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The events that we are seeing in Greece these days are undoubtedly events that economic historians will study for many years to come. But the similarities to historical crises are striking. I have already in previous posts reminded my readers of the stark similarities with the European – especially the German – debt crisis in 1931. However, one can undoubtedly also learn a lot from studying the Argentine crisis of 2001-2002 and the eventual Argentine default in 2002.
“Oct. 31 (Boomberg) US stock market closed sharply up after the Federal Reserve Bank announced that Federal Reserve chairman Ben Bernanke has invited Bentley University economics professor and advocate of nominal GDP targeting Scott Sumner for lunch at the prestigious Washington D.C. restaurant CityZen.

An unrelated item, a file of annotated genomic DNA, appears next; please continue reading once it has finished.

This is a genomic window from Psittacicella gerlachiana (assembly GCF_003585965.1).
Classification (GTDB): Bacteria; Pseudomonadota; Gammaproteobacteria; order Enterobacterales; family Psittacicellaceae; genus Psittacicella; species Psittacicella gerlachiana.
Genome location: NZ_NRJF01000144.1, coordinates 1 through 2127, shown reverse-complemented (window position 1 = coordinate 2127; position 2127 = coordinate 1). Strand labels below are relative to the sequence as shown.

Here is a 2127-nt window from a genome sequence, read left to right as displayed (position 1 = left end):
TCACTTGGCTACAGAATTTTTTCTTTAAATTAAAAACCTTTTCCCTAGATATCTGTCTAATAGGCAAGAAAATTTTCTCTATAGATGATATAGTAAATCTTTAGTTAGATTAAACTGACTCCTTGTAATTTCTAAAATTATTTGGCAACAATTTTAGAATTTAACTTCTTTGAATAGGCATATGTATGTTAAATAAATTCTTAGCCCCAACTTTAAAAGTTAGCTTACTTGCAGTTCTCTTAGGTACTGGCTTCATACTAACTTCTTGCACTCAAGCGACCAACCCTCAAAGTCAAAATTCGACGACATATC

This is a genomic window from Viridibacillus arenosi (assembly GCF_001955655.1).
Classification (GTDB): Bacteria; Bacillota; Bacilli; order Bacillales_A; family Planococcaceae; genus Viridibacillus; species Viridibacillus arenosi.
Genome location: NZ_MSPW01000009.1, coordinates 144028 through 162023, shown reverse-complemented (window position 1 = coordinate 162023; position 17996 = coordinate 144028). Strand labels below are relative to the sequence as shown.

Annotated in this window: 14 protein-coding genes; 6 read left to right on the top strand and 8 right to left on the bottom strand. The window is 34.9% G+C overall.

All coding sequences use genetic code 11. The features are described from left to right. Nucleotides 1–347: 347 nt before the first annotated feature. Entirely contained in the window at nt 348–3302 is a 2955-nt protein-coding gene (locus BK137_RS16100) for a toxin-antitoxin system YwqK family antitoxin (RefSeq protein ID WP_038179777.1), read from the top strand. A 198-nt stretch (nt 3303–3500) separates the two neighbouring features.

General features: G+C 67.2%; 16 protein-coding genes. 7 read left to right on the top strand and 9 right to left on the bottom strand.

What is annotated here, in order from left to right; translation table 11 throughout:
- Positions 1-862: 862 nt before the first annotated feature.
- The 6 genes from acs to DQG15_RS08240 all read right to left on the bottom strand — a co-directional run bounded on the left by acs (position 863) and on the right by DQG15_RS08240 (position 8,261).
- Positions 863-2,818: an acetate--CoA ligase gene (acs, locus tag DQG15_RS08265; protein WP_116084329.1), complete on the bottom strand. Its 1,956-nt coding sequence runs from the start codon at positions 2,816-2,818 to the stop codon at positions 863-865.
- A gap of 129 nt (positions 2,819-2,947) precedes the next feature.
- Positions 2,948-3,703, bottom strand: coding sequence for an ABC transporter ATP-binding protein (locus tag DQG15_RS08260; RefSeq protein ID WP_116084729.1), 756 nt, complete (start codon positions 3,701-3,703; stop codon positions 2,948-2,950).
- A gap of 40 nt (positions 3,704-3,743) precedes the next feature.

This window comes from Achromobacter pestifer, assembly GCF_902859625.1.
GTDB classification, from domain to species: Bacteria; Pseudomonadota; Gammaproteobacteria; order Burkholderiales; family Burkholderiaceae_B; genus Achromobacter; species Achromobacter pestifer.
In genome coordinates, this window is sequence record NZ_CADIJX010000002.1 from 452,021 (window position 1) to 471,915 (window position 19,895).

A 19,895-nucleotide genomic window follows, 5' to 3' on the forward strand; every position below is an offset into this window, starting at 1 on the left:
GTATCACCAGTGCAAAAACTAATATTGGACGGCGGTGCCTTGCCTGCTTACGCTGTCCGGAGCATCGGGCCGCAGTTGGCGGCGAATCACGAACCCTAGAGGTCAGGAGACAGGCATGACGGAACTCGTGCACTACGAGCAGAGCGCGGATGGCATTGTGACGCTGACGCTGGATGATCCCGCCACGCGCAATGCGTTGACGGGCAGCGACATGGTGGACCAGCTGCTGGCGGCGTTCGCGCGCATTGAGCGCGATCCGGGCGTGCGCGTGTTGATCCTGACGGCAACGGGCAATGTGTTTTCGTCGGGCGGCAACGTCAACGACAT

A colleague of mine today said to me ”Lars, you must be happy that you can be a monetarist again”. (Yes, I am a Market Monetarists, but I consider that to be fully in line with fundamental monetarist thinking…)
When I wrote my master thesis many years ago the topic was a mathematical formalization of Austrian Business Cycle Theory. In hindsight I think it is incredible that I able to pull it off and I am still pretty happy with that master thesis. It, however, convinced me that Hayek's version of Austrian Business Cycle theory was seriously flawed. Furthermore, the math in my modeling never really satisfied me. It was just not good enough.